Buffalo’s Small Business Administration gives local entrepreneurs credit and expertise

Small business means big business for our local economy, and the Small Business Administration has helped local entrepreneurs grow and thrive for decades. The federal government created the SBA in 1953 with a mission to aid, assist, and counsel small businesses, and the agency has been doing that ever since. Last year, the Small Business Administration’s Buffalo office created 8,000 jobs through its lending program.

The SBA’s Buffalo district director, Frank Sciortino, explained how successful the local office’s lending efforts have been. “We helped over 6,000 existing businesses. We created over 2,000 new businesses. We did over 300 new startups. So, this is an indication of what our lending programs do.”

Small business lending is only one of the different programs the SBA offers new and existing enterprises. Business owners can access experienced management assistance through SCORE, the Service Corps of Retired Executives. SCORE helps fledgling entrepreneurs partner with veteran business managers who volunteer their time and expertise. In Western New York, there is a SCORE chapter in both Buffalo and Rochester.

Local businesses can also take advantage of any of the SBA’s 26 Small Business Development Centers in New York state. There are four in Western New York—one each at the State University Colleges at Buffalo and Brockport, one at Jamestown Community College, and one specifically for women at Canisius College. Sciortino pointed out that cost is not an issue for any entrepreneur who’d like to use the local SBDC’s programs. “All of these provide services free of charge, so you can't say I couldn't afford it, because you can. All you have to do give your time and your effort.”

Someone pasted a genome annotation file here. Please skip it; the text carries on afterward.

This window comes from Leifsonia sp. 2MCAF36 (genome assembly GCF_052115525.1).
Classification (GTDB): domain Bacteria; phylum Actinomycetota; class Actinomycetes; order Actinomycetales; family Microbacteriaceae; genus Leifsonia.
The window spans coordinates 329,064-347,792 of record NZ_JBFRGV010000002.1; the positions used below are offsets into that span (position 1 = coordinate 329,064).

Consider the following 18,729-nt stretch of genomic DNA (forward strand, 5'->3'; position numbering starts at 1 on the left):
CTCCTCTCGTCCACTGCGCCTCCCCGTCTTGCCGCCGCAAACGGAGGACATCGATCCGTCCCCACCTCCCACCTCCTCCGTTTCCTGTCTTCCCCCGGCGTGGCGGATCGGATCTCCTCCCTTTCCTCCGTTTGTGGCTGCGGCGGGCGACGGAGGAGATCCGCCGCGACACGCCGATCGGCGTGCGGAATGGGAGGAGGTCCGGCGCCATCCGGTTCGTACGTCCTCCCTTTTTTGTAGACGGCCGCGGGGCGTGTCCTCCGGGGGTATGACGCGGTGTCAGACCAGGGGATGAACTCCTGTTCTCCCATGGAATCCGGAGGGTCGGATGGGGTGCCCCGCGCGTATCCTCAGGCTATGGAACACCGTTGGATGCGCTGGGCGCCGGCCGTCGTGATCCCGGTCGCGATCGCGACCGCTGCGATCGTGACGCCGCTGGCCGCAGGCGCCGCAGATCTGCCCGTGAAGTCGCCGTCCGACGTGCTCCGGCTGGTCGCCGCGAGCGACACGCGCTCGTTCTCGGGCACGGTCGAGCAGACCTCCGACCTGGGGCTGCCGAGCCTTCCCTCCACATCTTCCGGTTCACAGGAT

The SBA’s Buffalo District also sponsors small business seminars; the agency ran 319 during the past year alone. One of the most successful annual SBA events is Straight Talk. Sciortino explained that Straight Talk was established 23 years ago to help minority and women businesses in underserved communities. Each year, the program takes place the Saturday after Martin Luther King Day. Attendees can continue their learning through a related workshop series that starts two weeks after Straight Talk and runs for eight weeks every Tuesday at Medaille College. Last year, over a thousand people went through the combined events.

The SBA can also help entrepreneurs build business connections with the federal government, the largest goods and services purchaser in the United States and the world. The SBA’s Buffalo office recently made $1.248 billion available to small businesses in its networking area.

Buffalo’s SBA also holds the Small Business Stage, an annual luncheon where local banks and economic development agencies honor outstanding small businesses.

Sciortino feels that the small business forecast for Buffalo and Western New York is extremely positive. “'I’m an optimist by nature,” he said. “So, for me, the glass is always half full… Based on the renaissance that's been going on in Western New York and specifically the City of Buffalo, it's wonderful. And I would say that the future is so bright, it's gonna blind you.”

Read more articles by Jeff Dahlberg.

Jeff Dahlberg is a freelance writer and the author of “Not Just Snow and Chicken Wings: Positive Stories About Buffalo’s Rebirth.” He was born and raised in Western New York. A University at Buffalo and Second City graduate, he longs for the day when both the Bills win a Super Bowl and the Sabres win a Stanley Cup.
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